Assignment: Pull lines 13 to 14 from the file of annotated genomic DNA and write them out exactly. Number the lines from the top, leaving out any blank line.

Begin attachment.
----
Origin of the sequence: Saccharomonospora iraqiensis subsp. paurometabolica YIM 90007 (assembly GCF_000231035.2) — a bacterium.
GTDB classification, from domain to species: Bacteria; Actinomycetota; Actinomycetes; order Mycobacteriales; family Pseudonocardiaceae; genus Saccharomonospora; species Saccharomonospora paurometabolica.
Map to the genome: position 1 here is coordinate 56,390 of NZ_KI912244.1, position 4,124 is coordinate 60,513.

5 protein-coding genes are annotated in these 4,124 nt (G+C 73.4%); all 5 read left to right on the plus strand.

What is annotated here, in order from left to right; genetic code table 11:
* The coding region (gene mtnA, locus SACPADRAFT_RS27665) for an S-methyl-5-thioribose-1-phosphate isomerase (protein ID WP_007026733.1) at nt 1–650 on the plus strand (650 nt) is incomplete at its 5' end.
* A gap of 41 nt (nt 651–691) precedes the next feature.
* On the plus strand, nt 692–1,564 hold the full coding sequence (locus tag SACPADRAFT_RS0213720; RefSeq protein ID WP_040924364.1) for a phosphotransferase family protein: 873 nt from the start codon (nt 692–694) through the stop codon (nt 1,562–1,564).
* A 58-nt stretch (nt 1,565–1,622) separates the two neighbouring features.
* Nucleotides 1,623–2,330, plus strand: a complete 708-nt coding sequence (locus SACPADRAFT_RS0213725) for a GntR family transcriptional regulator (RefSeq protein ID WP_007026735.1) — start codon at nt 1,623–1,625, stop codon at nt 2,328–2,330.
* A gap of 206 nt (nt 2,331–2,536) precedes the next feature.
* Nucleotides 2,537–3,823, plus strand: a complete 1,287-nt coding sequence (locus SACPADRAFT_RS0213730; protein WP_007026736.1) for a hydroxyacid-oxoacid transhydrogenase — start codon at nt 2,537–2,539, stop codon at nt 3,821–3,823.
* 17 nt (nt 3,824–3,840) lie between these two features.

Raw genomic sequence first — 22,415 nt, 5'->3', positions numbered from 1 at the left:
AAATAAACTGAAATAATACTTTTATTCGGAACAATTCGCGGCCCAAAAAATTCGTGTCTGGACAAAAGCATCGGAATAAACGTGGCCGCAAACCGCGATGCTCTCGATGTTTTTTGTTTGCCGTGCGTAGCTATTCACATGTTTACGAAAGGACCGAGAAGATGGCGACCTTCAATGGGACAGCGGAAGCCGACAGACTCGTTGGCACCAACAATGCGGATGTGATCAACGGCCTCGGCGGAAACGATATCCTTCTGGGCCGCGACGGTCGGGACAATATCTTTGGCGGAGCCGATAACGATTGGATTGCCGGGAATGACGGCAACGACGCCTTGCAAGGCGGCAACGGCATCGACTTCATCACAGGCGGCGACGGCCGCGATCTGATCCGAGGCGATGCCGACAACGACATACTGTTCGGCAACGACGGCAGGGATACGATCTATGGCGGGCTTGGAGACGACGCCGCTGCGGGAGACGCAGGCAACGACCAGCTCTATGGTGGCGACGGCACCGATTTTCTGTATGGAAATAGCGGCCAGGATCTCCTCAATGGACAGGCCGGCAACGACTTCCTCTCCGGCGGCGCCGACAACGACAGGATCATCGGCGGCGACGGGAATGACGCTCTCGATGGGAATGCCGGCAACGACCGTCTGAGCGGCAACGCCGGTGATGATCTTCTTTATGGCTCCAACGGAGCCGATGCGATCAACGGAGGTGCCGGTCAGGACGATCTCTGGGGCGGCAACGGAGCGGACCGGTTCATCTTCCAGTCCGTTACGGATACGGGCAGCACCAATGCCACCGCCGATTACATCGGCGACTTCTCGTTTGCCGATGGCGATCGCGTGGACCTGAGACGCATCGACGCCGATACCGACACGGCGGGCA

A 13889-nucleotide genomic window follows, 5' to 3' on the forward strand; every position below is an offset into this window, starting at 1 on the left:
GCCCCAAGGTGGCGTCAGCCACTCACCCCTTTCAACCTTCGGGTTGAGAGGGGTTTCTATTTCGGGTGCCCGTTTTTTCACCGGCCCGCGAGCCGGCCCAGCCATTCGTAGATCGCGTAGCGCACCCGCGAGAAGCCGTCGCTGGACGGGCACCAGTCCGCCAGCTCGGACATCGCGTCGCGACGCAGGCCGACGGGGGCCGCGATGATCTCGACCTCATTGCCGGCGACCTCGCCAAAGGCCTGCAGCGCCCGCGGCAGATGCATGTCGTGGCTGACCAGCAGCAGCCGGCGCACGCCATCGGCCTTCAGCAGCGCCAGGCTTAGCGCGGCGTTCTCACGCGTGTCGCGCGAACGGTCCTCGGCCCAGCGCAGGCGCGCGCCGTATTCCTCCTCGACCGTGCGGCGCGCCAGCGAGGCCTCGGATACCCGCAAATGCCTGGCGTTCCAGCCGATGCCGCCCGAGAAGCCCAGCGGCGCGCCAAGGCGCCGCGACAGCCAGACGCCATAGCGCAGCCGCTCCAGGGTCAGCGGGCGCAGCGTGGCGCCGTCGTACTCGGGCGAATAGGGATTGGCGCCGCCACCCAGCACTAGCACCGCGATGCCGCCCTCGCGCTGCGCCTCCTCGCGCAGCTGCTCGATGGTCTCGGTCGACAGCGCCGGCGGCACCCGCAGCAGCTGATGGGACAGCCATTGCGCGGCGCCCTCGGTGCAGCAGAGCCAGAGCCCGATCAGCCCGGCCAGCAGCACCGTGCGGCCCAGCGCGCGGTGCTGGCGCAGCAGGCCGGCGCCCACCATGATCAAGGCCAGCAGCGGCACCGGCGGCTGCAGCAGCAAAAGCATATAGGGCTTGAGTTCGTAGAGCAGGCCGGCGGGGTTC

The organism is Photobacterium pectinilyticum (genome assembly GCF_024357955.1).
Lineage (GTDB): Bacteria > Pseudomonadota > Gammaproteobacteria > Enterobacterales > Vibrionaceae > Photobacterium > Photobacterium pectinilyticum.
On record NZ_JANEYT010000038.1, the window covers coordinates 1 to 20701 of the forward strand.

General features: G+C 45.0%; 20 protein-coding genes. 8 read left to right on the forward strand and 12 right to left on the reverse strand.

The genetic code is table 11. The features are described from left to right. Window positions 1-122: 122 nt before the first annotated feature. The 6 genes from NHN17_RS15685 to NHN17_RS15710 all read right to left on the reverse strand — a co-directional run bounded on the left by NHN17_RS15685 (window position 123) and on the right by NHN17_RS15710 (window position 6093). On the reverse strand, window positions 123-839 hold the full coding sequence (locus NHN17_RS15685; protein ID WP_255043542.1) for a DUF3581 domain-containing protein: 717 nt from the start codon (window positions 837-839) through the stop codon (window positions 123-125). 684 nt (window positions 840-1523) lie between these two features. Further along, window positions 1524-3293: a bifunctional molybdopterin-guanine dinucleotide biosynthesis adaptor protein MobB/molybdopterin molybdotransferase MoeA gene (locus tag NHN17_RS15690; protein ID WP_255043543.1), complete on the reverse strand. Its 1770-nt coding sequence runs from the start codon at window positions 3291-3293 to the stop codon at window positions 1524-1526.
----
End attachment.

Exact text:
* 17 nt (nt 3,824–3,840) lie between these two features.

Raw genomic sequence first — 22,415 nt, 5'->3', positions numbered from 1 at the left: